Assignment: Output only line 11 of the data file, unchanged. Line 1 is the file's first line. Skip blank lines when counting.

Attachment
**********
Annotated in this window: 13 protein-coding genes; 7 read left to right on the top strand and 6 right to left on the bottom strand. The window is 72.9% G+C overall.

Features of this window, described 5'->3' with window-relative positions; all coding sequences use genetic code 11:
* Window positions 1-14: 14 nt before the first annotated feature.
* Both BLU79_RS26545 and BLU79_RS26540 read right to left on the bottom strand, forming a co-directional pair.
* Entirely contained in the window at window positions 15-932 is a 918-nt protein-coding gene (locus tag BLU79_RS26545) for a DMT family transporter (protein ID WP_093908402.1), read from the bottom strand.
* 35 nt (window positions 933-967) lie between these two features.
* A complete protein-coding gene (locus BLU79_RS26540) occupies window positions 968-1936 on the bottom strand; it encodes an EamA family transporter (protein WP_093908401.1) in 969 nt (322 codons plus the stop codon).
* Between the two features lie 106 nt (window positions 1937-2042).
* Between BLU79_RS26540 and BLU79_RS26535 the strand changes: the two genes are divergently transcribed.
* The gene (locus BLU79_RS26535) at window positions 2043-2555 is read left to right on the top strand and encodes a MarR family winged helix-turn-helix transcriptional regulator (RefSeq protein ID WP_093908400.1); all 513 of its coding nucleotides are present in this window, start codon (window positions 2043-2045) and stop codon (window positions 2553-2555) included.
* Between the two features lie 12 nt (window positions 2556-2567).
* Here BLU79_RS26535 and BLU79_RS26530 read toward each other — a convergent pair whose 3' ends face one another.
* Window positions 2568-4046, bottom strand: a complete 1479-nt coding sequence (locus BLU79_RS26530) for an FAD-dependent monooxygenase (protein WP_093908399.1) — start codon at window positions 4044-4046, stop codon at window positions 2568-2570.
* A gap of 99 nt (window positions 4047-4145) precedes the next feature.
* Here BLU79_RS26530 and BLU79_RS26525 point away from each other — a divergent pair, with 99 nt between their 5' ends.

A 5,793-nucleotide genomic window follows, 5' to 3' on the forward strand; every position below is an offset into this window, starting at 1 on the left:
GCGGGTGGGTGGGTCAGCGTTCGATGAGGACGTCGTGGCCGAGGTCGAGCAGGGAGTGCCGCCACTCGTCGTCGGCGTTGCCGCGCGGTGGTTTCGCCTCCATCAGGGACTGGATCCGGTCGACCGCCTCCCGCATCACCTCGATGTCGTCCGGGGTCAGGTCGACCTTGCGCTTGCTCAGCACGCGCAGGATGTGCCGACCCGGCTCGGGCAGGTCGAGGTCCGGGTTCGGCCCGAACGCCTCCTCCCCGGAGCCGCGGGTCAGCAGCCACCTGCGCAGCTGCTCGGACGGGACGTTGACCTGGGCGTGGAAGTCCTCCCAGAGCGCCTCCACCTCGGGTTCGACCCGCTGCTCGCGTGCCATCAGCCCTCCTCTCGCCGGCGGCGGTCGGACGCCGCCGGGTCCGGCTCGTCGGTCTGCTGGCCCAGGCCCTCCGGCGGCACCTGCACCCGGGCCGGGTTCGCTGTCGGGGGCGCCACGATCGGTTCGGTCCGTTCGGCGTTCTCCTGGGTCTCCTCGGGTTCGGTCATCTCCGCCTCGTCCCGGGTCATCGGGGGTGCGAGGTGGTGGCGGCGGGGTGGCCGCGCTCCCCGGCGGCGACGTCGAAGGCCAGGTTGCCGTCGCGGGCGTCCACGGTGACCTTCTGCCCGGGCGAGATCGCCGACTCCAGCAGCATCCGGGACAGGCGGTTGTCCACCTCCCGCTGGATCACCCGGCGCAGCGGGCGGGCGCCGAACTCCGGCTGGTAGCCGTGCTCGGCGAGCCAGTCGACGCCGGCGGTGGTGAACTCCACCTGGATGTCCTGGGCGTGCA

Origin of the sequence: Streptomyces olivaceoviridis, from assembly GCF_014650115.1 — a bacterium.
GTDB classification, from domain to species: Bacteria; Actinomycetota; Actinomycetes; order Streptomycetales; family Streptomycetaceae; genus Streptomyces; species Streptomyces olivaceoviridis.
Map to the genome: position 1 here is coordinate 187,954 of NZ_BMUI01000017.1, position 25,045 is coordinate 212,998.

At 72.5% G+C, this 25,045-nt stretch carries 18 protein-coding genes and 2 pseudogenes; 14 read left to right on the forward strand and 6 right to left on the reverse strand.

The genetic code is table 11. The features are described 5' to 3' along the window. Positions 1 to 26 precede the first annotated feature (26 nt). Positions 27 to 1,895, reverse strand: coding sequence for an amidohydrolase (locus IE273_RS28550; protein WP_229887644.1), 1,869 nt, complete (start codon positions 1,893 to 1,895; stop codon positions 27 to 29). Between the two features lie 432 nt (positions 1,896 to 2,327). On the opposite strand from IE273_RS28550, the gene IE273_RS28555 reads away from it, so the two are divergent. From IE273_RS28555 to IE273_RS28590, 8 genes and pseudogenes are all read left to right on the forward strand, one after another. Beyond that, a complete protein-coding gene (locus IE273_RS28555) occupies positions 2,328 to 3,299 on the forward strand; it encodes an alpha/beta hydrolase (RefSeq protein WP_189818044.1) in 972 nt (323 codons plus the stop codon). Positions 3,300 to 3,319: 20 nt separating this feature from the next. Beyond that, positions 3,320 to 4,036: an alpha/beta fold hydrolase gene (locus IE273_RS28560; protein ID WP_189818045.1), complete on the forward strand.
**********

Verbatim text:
* Between the two features lie 12 nt (window positions 2556-2567).